Born in Toronto, Ryall was sent to England to be educated in 1900. In England, he began working as a general reporter for the newspaper London Exchange-Telegraph and began writing racing reports from England for New York World.
Ryall afterwards went to New York City, and his first column for The New Yorker was published on July 10, 1926. The New Yorker had been launched on February 21, 1925. Ryall chose a pen name because at the time he was still writing for New York World; he used this name in honor of Audax, the nom de plume of British racing journalist Arthur Fitzhardinge Berkeley Portman. (Ryall's full name was George Francis Trafford Ryall. His son, a horse-racing photographer, and grandson, an art photographer, both received the same name, designated as generations II and III.)
He was the writer of longest record in the history of the magazine, and his column, “The Race Track,” ran from 1926 to 1978. He wrote on various aspects of horse racing, from starting barriers to horse training, from the Saratoga Special Stakes to the names given horses. "Being one of those peevish fellows who believe that every horse deserves a good name (and you'll find that, on the whole, the better racers are well named),” Ryall wrote in 1960, "I’m sorry to say this year's crop of two-year-olds has fared pretty badly... Ambiopoise... Nassue... Rulamyth...”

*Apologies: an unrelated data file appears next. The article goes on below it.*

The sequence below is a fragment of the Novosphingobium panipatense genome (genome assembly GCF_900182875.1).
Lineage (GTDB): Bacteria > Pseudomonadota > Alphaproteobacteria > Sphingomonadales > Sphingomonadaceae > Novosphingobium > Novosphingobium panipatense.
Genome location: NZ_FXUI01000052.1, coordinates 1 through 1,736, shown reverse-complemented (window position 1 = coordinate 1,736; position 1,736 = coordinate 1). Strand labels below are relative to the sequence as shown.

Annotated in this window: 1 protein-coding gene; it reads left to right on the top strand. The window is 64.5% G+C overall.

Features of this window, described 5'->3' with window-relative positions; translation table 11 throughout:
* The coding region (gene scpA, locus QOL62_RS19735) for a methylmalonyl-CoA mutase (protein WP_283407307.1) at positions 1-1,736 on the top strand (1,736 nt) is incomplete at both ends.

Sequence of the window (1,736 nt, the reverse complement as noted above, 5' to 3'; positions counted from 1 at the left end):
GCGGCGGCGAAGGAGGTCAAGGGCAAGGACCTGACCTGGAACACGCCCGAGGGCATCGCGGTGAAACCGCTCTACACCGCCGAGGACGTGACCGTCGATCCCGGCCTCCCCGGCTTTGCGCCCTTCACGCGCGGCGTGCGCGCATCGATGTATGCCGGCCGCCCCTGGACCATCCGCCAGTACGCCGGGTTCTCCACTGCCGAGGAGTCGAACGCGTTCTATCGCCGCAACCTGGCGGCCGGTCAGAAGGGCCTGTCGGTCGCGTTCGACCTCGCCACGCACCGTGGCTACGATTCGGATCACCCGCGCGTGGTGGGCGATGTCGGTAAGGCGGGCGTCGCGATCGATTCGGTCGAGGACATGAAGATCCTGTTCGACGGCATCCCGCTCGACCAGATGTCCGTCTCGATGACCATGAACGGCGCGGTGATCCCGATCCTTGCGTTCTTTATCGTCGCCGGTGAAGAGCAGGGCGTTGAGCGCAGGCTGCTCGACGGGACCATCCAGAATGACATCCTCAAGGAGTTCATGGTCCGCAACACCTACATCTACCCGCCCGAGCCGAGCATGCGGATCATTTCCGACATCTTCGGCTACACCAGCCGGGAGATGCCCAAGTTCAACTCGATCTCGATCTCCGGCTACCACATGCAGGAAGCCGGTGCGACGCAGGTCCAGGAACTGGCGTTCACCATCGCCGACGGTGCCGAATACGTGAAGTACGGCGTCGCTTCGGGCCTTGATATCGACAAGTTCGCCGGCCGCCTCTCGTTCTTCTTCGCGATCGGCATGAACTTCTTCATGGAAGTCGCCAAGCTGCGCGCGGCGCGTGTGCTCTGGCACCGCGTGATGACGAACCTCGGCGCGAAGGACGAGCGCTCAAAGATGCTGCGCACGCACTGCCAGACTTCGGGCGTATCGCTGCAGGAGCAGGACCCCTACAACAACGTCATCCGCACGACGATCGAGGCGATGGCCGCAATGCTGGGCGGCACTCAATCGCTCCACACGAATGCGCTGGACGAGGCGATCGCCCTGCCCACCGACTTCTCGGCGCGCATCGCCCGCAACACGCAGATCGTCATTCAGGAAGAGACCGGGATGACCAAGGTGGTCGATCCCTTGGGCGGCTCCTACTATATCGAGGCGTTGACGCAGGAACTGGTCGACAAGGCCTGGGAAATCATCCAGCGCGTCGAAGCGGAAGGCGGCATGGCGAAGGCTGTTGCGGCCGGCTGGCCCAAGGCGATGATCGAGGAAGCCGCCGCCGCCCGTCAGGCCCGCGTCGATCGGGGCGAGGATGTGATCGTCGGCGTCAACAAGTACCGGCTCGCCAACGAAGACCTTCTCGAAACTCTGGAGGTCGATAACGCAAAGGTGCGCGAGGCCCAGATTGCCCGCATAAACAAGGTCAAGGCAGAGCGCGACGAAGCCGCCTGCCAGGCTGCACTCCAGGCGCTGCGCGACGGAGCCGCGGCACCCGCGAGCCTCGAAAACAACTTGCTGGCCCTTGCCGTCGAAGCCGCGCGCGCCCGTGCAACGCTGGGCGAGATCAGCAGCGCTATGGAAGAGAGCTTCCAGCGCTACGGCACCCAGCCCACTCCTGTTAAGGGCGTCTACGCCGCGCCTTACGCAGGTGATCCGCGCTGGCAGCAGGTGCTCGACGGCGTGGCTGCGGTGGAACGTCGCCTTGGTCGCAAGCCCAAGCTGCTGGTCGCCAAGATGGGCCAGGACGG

- Reg Lansberry, “The New Yorker's Audax Minor: A Legend Recalled,” Mid-Atlantic Thoroughbred, November 2006.
- Audax Minor, The Race Track, “Back to the Mines,” The New Yorker, September 10, 1960, p. 129.
- Milestones, Times Oct. 22, 1979 http://www.time.com/time/magazine/article/0,9171,947541,00.html